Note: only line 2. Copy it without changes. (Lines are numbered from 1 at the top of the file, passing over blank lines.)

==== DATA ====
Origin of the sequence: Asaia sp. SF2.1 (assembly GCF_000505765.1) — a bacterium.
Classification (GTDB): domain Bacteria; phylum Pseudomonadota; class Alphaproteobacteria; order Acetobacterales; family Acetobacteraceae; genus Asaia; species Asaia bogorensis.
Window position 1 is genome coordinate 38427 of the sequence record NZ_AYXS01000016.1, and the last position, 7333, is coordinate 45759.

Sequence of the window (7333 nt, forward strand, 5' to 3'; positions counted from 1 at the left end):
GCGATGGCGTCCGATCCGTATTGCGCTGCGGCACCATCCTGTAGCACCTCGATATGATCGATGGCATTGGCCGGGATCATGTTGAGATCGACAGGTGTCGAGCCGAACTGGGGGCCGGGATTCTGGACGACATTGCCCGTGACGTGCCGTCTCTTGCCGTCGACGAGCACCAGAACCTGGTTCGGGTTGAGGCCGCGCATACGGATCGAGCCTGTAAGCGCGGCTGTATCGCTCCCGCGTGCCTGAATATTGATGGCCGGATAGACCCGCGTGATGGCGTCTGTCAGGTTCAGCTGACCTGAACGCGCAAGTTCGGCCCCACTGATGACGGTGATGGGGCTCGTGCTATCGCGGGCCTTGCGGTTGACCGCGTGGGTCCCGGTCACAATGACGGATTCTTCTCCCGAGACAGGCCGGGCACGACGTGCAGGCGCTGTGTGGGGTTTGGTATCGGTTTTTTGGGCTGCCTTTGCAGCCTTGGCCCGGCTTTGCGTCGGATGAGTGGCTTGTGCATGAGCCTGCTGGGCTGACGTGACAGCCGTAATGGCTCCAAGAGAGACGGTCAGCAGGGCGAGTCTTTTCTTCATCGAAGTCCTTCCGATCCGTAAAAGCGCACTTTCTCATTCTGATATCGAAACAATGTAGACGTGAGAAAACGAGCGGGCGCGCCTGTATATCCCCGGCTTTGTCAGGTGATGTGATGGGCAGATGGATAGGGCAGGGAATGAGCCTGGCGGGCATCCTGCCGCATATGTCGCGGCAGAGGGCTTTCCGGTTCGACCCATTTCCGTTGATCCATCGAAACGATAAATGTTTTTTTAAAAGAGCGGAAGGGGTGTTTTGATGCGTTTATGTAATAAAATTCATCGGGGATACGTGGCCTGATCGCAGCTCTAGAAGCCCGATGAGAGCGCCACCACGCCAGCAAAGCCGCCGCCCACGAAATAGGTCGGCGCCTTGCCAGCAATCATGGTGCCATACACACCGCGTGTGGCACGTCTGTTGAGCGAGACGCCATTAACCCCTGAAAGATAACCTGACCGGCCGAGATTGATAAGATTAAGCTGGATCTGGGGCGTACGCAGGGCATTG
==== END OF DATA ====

Classification (GTDB): domain Bacteria; phylum Pseudomonadota; class Alphaproteobacteria; order Acetobacterales; family Acetobacteraceae; genus Asaia; species Asaia bogorensis.